Toyin-Ann Yerifor Shares how to Create Green Space in Your Urban Home

While most of us dream of owning a large property with a never-ending garden, this simply isn’t a reality when you’re living in a congested metropolitan area, where green space comes at a high cost. Thus, many city dwellers end up inhabiting small homes with little to no outdoor space. To all those city men and women, Toyin-Ann Yerifor, an Architectural Consultant based in Calgary, Alberta, urges you to consider a more economical yet highly effective alternative: bringing the outdoors in! You have to work with what you got and saying goodbye to greenery just because you don’t have a backyard is not the answer, especially when you consider the economic, environmental, and even psychological effects that green space can have on a person. From growing an indoor edible garden to maximizing vertical space, check out Yerifor’s tips on the best ways to bring greenery into your urban home.

Grown An Edible Garden

Do your mind, wallet, and the environment a favour by growing your own edible garden. All you need is a home that gets some sun and voila – an array of fruit, vegetables, and herbs can be yours! Tomatoes, lemons, lettuce, arugula, kale, microgreens, chives, basil, rosemary, dill, mint, and much more, can all be grown indoors if you have the right pot. Tomatoes require a deeper pot, whereas leafy greens such as lettuce can grow in shallow planters like window boxes. If you want to add a little green space to your home, there’s almost nothing more beneficial than creating your own kitchen garden.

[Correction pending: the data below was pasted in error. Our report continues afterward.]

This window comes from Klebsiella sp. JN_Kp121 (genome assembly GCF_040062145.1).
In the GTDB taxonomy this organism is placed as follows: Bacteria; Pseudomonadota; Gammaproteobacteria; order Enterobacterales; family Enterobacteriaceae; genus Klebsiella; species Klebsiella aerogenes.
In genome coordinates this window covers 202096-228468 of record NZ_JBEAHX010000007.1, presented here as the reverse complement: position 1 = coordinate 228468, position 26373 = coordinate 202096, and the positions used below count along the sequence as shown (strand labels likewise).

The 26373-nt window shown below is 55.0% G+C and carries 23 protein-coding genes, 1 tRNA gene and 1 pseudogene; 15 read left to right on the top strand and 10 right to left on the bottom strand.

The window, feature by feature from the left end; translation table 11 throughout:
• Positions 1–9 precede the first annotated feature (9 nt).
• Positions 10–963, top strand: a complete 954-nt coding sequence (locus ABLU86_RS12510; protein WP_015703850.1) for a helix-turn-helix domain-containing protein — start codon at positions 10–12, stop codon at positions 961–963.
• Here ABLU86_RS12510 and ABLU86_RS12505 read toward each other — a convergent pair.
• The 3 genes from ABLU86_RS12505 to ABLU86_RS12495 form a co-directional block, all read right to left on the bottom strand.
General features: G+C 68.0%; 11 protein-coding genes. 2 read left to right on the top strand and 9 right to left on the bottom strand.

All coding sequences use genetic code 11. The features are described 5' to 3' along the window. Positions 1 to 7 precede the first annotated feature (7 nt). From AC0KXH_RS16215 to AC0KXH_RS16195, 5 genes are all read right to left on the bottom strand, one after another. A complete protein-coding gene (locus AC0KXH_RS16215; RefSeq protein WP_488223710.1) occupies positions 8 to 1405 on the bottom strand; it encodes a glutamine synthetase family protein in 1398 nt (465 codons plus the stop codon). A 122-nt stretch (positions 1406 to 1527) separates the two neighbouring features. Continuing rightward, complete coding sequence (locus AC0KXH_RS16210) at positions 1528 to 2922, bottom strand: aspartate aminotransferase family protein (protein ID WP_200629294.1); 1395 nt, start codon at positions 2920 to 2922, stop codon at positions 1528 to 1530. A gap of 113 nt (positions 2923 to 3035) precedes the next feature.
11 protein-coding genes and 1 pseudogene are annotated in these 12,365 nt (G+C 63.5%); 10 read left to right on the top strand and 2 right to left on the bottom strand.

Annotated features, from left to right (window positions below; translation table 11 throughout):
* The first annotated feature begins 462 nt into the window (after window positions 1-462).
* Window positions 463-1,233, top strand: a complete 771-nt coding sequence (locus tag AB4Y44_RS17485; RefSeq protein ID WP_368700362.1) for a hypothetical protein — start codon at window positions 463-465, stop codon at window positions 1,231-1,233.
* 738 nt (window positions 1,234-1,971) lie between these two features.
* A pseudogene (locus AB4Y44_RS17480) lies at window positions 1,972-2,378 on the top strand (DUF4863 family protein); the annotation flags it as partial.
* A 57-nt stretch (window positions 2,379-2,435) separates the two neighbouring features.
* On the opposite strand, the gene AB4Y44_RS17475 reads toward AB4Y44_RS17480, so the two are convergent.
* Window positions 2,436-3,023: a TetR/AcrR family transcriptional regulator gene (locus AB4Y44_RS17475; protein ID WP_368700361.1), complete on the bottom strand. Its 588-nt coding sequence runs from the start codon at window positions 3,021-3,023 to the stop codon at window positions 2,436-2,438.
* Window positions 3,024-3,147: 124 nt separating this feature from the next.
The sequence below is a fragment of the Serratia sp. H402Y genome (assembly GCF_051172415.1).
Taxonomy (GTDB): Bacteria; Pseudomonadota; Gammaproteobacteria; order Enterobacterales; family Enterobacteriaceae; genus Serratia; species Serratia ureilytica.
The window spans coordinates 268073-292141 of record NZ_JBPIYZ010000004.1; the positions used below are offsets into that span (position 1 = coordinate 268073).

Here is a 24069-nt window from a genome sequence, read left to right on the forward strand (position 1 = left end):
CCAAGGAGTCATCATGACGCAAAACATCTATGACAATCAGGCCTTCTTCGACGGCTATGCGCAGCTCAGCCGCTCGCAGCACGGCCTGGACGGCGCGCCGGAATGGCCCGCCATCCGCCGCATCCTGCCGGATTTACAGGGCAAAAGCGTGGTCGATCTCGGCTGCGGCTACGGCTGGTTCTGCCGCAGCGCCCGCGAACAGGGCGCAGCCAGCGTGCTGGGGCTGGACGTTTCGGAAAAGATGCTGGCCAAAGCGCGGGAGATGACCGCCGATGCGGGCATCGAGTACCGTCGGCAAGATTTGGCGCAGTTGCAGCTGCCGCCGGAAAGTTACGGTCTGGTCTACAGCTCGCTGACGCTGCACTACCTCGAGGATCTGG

Invest In A Large Houseplant

Large houseplants that grow over five feet tall are a fabulous, easy way of instantly working a natural element into your home, which is why Toyin-Ann Yerifor recommends that each household has at least one. Not only are they proven to improve air quality by removing various pollutants, gases, and particles from the air, but their ample size and contrasting texture creates a lush feel that gives the illusion of a larger space, which is especially beneficial for smaller urban homes. Common houseplants range from yuccas, palms, and monstera to bamboo, ficuses, and birds of paradise.

Put Colourful Flowering Plants On Display

Adding colourful flowering plants to your home is an excellent way of creating green space. The more vibrant they are, the more eye-catching they’ll be, which means you’ll never fail to notice this addition of nature. Certain colours have been proven to enhance one’s mood, so where possible, Toyin-Ann Yerifor suggests placing bright, bold plants front and centre, such as on a kitchen table or coffee table. Orchids, kalanchoes, African violets, geraniums, poinsettias, and impatiens are great options that will all add a splash of colour to your home.

Utilize Vertical Space